Lea Valley Drift was formed in the Spring of 2012, and awarded funding by the LLDC ‘Emerging East’ project, in anticipation of the Olympic North Park opening in July 2013, alongside other culturally inclusive community projects. Through this commission, a pair of local maps, with walking routes, and a book, Beyond the Olympic Park, have been developed with the integration of the Olympic Park with local communities and the inauguration of the Public Park in mind. By foregrounding the analysis and interpretation of the experiential qualities of found urban space through fieldwork and re-thinking cartographic means, our maps explore adjustments to perception and use without the requirement for physical change. We contend that experience and use of public space is primarily affected by our perception of what it is for and what it might be for, and secondarily by what it physically lends itself to being.

Gordana Fontana–Giusti will give a paper on Transgression and Le Corbusier’s Journey to the East.

This paper will investigate how Le Corbusier’s Journey to the East could be considered a transgression. In contrast to the ‘Grand Tour’ travellers of the eighteenth century who searched for legacy of the classical antiquity, and distinct from the self-conscious romantic ‘adventurers’ of the nineteenth-century, Charles-Edouard  Jeanneret’s 1911 journey to the east was less grand and obsessive, while possibly even more absorbing, life-changing, transgressive and industrious.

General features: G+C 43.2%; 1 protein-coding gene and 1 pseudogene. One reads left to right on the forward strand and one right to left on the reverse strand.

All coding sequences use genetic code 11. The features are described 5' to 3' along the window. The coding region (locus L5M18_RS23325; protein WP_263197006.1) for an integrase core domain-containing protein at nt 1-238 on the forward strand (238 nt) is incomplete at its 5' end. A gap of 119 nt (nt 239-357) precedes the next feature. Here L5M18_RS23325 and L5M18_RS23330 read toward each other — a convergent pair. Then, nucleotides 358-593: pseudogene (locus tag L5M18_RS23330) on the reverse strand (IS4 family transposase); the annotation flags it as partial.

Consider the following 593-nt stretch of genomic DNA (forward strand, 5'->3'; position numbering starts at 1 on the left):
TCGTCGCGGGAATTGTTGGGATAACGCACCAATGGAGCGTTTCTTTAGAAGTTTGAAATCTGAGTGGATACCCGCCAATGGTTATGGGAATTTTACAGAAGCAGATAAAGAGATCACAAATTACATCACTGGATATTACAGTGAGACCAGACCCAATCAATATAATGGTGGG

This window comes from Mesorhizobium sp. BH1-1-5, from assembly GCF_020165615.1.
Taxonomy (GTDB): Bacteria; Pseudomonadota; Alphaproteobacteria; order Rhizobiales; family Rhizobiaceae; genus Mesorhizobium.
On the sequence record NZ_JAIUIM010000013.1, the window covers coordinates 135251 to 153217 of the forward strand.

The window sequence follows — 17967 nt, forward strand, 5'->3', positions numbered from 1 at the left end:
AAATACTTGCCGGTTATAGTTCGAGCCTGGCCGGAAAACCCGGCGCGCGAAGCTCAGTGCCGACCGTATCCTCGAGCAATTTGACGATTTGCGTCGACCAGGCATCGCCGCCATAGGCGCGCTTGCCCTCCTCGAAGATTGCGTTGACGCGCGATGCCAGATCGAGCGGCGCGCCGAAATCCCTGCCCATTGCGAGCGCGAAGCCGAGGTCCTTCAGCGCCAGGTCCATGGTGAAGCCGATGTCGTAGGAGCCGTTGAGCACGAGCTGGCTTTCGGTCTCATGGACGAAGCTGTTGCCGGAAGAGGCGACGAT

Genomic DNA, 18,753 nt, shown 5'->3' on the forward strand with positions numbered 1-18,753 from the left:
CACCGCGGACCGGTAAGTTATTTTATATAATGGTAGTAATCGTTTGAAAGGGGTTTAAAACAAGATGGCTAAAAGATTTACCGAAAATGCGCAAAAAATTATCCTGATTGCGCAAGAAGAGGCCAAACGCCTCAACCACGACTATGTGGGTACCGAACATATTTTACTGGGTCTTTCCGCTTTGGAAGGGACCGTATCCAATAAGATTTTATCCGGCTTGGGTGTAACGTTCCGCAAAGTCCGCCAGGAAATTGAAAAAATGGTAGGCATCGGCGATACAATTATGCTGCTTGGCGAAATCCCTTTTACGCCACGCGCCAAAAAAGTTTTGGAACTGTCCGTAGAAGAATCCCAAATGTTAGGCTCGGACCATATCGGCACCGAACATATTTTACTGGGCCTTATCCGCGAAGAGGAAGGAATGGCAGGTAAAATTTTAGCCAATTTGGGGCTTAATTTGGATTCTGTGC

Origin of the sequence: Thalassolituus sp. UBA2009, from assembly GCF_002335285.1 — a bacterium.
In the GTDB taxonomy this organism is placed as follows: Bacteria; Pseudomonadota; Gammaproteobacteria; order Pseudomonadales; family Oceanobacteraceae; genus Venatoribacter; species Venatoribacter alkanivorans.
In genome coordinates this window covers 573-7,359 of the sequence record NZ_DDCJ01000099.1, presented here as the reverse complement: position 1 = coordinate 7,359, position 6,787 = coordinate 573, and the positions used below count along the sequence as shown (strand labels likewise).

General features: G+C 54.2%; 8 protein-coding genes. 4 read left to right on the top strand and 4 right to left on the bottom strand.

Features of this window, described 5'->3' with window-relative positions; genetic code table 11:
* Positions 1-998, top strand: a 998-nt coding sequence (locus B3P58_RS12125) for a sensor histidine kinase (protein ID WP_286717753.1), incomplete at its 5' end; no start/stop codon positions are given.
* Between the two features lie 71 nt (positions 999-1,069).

Crit Building wins Facade of the Year Award

We are very pleased to announce that the Crit Space has won the ‘Facade of the Year’ award (organised by World Architecture News). It has been reported that this category saw fierce competition, with a wide range of entrants – the big and the small.

Opened in 2012, the Crit Space (designed by Guy Holloway Architects) provides students at the School with a high-tech learning environment which they use for their ‘critiques’. The high-resolution screens, which have been described as ‘giant i-pads’, enable students to present their ideas to a small group.

The report from World Architecture News states that ‘each judge had nothing but admiration for this shimmering, transformative addition to a formerly drab university quad, which utilises natural wind energy and thousands of dynamic aluminium flaps to elegantly reflect the constant flow of students treading the thoroughfare below’.

Professor Don Gray has commented on this award by saying: ‘I could not be more delighted that good design has been recognised in this way by such a significant international publication. Kent School of Architecture has always prided itself on the quality of provision for its students, and this represents further endorsement of our commitment.’

If you have not yet seen our time-lapse video of the Crit Space construction, then please follow this link.

The full article from WAN can be found on their website.

Dr. Henrik Schoenefeldt to speak in China

University of Nanjing, China

From 7th to 16th September 2013 Dr. Henrik Schoenefeldt is participating in a research forum at the University of Nanjing, China, which has been funded by the University of Cambridge – Nanjing University Centre on Architecture and Urbanism (CNRCAU). This trip will involve research workshops, lectures and field trips to industrial buildings from the early 20th century, in which sophisticated environmental strategies had been deployed. On 12 September 2013 Henrik will also give an evening Lecture at Nanjing University’s School of Architecture and Urban Planning with the title: ‘The ventilation of the British Houses of Parliament and the 19th-century experimental tradition’  and he will present at the 3rd  CNRCAU  Forum on Architectural Thinking, Nanjing, 14 September 2013.

For more information please visit the CNRCAU website.